Opening the tailgate reveals more blue paint and the third-row seat that adds to this classic’s versatility. Chevrolet claimed that this feature made the Kingswood a genuine nine-seater. However, this rear row is narrower than the others, so fitting three would mean that it is a space for small children only. Beyond that, the seat itself appears to be in excellent order. There is no evidence of wear or physical damage, and if this has ever been used, I suspect it wasn’t often.

This 1959 Chevrolet Kingswood seems to have a lot to offer its next owner, which would help explain the solid bidding. It is a shame that it isn’t a numbers-matching classic because that will impact its potential value. It seems that it might not take much work to return it to a roadworthy state, and that would leave its new owner the option of restoring it as time and circumstances allow. It is a vehicle that makes a bold statement, and it would be eye-catching once the buyer has completed their work. Given how straightforward this appears, do you find yourself tempted to make a play for this classic?

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Comments

  1. Cadmanls Member

    What is with that blue paint, it’s everywhere. Nice car and every 327 is a vette motor.

    Like 6
    • Monica Smith

      Beat me to the claim about every 327 being a vette motor. Same with every swapped 283

  2. Howard A Member

    See,,,,The,,,USA in your Chevrolet,,,this, my friends in case you missed it, was the car Dinah Shore sang about( among others until 1963) The ’59 Chevy was the height of her campaign, and for good reason. America, in the late 50’s, was on the move. These were the cars we all piled in without a seatbelt in the bunch( oh, how did we ever survive?) and off to grandmas in the country we’d go. They did it all, family transport, hauler, and tow vehicle. Everybody here has a station wagon story, and can be relived right here. Somehow, however, barreling down an interstate in this, loses a lot of the zing from those days when the ride down those awful 2 lanes, was part of the trip.

    Like 15
  3. Vance

    36 large for a non-numbers matching engine, hand painted door jams, parts removed, and faded tired paint ? Am I missing something or am I just ignorant, Myself, like many others have come to appreciate the stationwagon, it’s part of Americana, and many of them present well.This could be a very nice car with a lot of money and time. But for that kind of money, it had better be perfect..Somebody must have a very powerful
    memory tied to this car.

    Like 37
  4. JCA

    There are 2 scroll bars, pull the inner one down to see all the pics…

    Like 2
  5. Ras

    We had a Black one which we, of course, called the Batmobile.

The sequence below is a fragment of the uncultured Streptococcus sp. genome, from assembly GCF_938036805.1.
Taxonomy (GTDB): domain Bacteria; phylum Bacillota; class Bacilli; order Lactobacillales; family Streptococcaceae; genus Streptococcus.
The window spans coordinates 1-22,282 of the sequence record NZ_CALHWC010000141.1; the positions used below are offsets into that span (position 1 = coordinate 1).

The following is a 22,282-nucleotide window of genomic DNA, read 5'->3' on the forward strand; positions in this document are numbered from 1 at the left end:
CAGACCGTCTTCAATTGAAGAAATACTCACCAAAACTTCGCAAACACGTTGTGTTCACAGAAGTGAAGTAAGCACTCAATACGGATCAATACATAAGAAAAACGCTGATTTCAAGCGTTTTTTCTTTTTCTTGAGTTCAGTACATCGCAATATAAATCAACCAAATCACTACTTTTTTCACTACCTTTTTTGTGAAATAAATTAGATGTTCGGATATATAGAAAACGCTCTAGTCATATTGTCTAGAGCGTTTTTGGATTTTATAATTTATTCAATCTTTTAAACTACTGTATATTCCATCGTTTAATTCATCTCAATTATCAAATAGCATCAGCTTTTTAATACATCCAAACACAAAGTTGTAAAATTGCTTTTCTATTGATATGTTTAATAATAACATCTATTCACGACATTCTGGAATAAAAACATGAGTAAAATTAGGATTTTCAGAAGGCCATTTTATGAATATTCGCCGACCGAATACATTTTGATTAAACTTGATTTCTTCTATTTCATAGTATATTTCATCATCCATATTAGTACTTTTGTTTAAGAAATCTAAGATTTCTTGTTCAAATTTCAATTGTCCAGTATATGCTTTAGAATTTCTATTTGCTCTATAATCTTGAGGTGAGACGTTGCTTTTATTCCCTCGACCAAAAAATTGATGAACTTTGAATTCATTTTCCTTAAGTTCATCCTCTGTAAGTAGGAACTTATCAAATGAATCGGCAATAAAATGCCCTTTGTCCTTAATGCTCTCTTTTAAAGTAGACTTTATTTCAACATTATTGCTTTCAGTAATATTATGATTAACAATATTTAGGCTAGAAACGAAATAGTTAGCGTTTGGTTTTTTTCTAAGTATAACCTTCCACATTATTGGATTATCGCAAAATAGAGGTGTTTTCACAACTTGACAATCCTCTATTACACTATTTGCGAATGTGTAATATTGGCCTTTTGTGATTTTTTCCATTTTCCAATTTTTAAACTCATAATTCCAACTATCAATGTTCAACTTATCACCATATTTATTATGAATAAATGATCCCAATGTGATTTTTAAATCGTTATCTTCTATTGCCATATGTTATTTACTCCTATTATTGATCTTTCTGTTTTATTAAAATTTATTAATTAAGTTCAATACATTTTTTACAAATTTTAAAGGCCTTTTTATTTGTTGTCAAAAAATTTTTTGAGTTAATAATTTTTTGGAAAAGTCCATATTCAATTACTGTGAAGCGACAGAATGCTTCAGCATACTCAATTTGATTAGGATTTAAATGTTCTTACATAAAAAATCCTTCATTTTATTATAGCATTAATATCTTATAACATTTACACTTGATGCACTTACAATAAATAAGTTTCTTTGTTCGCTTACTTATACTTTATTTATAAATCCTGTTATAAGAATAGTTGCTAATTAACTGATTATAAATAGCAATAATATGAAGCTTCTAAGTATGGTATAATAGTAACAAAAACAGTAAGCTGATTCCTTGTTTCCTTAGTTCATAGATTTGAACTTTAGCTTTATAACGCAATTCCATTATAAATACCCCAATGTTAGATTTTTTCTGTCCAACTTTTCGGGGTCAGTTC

We lived down a half mile dirt and gravel road with two gates we had to open as we crossed a sheep ranch to get to our place. We kids had to “get the gates” rain or shine, and we often rode(sat or stood!) on those horizontal fins between gates and had a blast even with the giant potholes and clouds of dust surrounding us.
    I also recall this was the first car I ever drove out on pavement, sitting in my dad’s lap, and later, aged 10 or so, I soloed many times while driving him home from the bar.
    I think the unspoken deal was “don’t tell mom and you get to drive”
    Keep the wagon, the memories are enough for me ;)

    Like 3
    • Beel

      Ras, be Daddy’s eyes.

  6. George Louis

    For $36 Large it would seem to me the seller could let go of the roof rack to the new owner. I would like to know what the current owner’s plan is instore for the roof rack. The “PROFESSIONAL PAINT APPLICATION” reminds me of the time I was walking to elementary school in Northwest Detroit in the early 60s and an old man who lived in the next block , one block away from school had a 1950 Shoe Box Black Ford four door sedan. He took a 1 inch paint brush and proceeded to paint the Ford as it sat in the street parked at the curb in front of his house. He painted the old girl from side to side starting at the bottom of the front passenger fender going up and over the hood to the driver side fender. It took him a couple of days to complete the job. To this day I do not know why he did not spend the $29.95 to have Earl Scheib paint the car.

    Like 1
    • Johnny

      Maybe that was something to spend his time on and he didn,t have anything else to do.

      Like 1
  7. cyclemikey

    Yeah. I’ll believe that bidding when the sale goes through and the money actually changes hands.

    This looks like a Havana special. It would cost you another 20K just to get rid of all that horrible blue paint and disassemble/refinish the car correctly. Plus finding the correct engine to reinstall and getting rid of all the cheap JC Whitney type garbage screwed into the car.

    These aren’t so rare that you couldn’t find a better example for what you’d have in this.

    Like 8
  8. local_sheriff

    Looks like this seller possesses a unique ability to sniff up vintage longroofs – I knew I’d seen that garage before
    https://barnfinds.com/fire-chiefs-wagon-1961-buick-lesabre-estate/

    Like 2
  9. joenywf64

    Must be a fan of ’68 front side marker lights – do they work?
    Would a driver get a summons today putting his or her kids in the rear facing 3rd seat, even if they waved to the driver of the squad car?